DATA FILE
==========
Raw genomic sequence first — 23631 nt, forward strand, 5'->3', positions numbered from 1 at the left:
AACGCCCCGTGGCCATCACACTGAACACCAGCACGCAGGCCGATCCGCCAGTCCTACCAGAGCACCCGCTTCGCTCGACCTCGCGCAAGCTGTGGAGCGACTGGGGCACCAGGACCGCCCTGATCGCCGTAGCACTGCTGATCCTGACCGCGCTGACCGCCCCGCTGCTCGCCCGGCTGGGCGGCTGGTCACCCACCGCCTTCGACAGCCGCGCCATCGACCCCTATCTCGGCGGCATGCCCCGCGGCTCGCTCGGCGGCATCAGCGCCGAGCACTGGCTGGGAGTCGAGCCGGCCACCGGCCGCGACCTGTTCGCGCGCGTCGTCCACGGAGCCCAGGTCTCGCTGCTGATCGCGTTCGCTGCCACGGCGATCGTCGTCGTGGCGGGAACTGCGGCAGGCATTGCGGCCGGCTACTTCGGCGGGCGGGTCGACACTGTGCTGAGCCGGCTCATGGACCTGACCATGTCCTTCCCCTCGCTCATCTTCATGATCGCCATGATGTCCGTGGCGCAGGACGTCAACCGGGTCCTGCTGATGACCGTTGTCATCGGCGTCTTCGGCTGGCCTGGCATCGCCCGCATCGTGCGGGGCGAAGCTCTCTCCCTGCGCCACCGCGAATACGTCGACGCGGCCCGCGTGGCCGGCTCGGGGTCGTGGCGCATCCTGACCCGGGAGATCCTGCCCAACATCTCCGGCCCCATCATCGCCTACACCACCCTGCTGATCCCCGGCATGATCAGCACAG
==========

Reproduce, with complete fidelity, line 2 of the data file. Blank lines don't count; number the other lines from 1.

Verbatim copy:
AACGCCCCGTGGCCATCACACTGAACACCAGCACGCAGGCCGATCCGCCAGTCCTACCAGAGCACCCGCTTCGCTCGACCTCGCGCAAGCTGTGGAGCGACTGGGGCACCAGGACCGCCCTGATCGCCGTAGCACTGCTGATCCTGACCGCGCTGACCGCCCCGCTGCTCGCCCGGCTGGGCGGCTGGTCACCCACCGCCTTCGACAGCCGCGCCATCGACCCCTATCTCGGCGGCATGCCCCGCGGCTCGCTCGGCGGCATCAGCGCCGAGCACTGGCTGGGAGTCGAGCCGGCCACCGGCCGCGACCTGTTCGCGCGCGTCGTCCACGGAGCCCAGGTCTCGCTGCTGATCGCGTTCGCTGCCACGGCGATCGTCGTCGTGGCGGGAACTGCGGCAGGCATTGCGGCCGGCTACTTCGGCGGGCGGGTCGACACTGTGCTGAGCCGGCTCATGGACCTGACCATGTCCTTCCCCTCGCTCATCTTCATGATCGCCATGATGTCCGTGGCGCAGGACGTCAACCGGGTCCTGCTGATGACCGTTGTCATCGGCGTCTTCGGCTGGCCTGGCATCGCCCGCATCGTGCGGGGCGAAGCTCTCTCCCTGCGCCACCGCGAATACGTCGACGCGGCCCGCGTGGCCGGCTCGGGGTCGTGGCGCATCCTGACCCGGGAGATCCTGCCCAACATCTCCGGCCCCATCATCGCCTACACCACCCTGCTGATCCCCGGCATGATCAGCACAG